What is the Carder Method?
Originally, Mark Carder sold a DVD course entitled the “Carder Method for Painting in Oil”. While the course is still available on Amazon, Mark offers most of the principles and methods free from his YouTube channel and website drawmixpaint.com.
Mark shows how to control everything from the light, the studio wall color, the tools and the paint to get extreme accuracy in drawing, in paint mixing and application. When followed, this method will allow even beginners to do very realistic paintings but beware, it can halt your artistic development.
Starting from nothing
"A little learning is a dangerous thing" Alexander Pope (1688 - 1744)"
15 years ago, my daughter asked me draw her a frog, I couldn’t. I decided to take a drawing course to learn the basics of drawing. I was hooked!
The next 10 years became a full-time pursuit of knowledge about drawing, painting, and portraiture. I took countless classes with master artists, read a full library or art books, watched over 500 hours of demo videos… you get the idea!
Eventually, I became a commissioned portrait artist and a drawing and painting teacher.
Along with this journey, I encountered the Carder method which has been both a great learning tool and a major pitfall. This article aims to help you avoid these perils while getting the best of what Mark Carder or any controlled approach can teach you.
First, the good!
Mark Carder tells you how to faithfully transcribe on paper or canvas a still life setup or a picture using a proportional divider.
Once the drawing is nailed, he teaches you how to mix color accurately by checking your paint either with a color checker or directly on a laminated photo reference.
This can save you years of learning how to draw, how to control your paint by trials an errors and guarantee very accurate results fast.
Now the bad!
The results you get from using the Carder Method are so good that you become very reluctant to go back to the long and arduous tasks of sketching, doing color studies, painting in layers, etc. It can quickly become your artistic golden handcuffs. Mark Carder himself tells his listeners that this method should be used for 10-20 paintings only. It is, however, hard to leave the safety of this method and very tempting to come back to the guarantee of a perfectly accurate drawing that never needs refining or to the ease of a perfect color mix on every brush stroke.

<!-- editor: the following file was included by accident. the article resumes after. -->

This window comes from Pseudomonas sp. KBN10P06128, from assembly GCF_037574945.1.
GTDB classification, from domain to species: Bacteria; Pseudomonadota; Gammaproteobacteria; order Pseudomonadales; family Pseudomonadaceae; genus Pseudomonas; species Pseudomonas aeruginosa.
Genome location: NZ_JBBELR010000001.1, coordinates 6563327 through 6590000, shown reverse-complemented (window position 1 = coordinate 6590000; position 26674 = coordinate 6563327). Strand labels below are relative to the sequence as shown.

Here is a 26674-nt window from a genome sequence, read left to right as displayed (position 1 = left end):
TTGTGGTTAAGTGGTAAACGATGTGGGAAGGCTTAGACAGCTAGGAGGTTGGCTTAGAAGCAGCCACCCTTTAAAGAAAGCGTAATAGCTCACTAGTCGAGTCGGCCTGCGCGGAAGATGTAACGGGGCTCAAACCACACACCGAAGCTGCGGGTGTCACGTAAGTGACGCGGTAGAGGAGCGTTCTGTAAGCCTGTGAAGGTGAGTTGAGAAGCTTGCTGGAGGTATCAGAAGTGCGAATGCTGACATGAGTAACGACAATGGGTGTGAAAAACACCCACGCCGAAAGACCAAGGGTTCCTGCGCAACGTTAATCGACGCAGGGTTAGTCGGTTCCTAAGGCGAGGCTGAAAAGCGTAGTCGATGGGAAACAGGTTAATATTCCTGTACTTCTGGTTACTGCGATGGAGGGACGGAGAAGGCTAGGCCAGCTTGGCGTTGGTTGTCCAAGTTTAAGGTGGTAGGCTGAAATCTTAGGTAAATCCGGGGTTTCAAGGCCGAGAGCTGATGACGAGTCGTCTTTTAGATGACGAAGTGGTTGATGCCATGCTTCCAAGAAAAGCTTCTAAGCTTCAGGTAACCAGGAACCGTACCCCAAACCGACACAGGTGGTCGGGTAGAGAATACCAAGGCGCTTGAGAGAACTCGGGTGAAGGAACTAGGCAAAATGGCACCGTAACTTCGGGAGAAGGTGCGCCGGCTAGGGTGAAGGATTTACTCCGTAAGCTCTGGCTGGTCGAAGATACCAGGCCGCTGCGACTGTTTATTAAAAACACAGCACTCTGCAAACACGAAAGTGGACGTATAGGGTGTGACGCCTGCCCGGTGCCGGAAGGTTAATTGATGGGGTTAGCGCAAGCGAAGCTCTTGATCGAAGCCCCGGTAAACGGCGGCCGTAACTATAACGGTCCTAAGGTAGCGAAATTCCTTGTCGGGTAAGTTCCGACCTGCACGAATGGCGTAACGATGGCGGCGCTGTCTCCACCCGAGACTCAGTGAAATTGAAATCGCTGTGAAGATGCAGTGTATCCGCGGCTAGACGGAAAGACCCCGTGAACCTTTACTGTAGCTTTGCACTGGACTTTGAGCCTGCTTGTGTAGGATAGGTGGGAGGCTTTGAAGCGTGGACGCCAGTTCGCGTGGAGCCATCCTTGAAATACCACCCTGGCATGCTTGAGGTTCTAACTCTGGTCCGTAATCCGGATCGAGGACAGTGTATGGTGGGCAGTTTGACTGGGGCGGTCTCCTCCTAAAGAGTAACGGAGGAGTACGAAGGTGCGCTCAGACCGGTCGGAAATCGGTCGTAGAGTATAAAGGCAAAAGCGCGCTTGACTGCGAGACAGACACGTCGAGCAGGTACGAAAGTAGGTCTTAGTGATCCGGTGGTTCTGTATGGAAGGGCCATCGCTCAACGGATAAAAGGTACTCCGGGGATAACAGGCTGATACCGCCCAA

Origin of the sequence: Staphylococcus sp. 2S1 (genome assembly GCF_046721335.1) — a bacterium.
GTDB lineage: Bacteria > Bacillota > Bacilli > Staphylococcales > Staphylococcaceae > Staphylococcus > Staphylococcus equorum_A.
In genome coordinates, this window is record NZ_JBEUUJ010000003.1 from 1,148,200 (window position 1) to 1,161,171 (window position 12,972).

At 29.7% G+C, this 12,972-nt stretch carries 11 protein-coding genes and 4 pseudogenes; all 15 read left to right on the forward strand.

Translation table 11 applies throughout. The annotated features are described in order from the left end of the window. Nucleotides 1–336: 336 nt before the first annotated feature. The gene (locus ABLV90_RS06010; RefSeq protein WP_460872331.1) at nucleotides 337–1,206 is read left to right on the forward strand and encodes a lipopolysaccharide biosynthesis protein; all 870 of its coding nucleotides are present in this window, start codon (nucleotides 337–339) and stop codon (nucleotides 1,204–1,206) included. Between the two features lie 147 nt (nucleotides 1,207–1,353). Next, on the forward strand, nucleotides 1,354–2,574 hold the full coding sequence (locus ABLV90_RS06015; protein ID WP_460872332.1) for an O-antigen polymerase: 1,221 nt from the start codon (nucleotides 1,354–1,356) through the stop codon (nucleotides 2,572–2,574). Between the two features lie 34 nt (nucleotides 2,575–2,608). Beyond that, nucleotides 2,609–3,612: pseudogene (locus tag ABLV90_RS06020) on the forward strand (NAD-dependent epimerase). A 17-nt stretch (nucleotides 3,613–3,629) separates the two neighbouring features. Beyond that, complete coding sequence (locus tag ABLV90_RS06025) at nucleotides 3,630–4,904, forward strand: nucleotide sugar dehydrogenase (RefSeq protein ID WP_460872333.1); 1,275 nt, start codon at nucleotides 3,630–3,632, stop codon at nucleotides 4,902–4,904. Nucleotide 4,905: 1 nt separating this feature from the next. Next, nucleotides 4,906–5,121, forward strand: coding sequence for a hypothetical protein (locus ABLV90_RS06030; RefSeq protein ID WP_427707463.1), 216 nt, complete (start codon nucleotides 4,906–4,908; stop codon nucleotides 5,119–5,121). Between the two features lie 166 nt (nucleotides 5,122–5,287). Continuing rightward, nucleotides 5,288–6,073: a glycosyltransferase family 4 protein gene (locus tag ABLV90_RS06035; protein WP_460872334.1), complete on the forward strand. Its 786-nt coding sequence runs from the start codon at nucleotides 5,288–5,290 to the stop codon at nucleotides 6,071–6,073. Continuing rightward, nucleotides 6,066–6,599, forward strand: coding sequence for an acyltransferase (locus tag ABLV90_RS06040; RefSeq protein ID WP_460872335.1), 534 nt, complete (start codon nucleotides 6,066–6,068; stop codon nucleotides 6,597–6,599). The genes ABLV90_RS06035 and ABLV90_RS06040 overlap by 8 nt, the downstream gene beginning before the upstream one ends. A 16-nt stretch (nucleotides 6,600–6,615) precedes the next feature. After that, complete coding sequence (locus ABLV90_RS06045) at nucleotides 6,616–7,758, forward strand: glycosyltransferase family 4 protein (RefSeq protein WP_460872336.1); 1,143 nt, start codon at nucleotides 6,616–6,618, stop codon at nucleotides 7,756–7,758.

So, what's the problem?
The main problem is that you become a photocopier, you replace artistic discoveries with technical an repetitive gestures. It becomes very hard to see individual differences between works by different artists using this method – they look pretty much all done by the same hand. The worst pitfall, at least for me… it killed the joy of painting that I had prior to using these techniques.
Before I learned the Carder Method
This portrait of my son was done using looser brush strokes. Instead than concentrating on exact colors, I looked for a mood and the feeling the light hitting the skin. I had to correct my drawing throughout the painting process which was frustrating at times but the result, with all of its imperfections, is closer to the reality I perceived.
After I Learned the Carder Method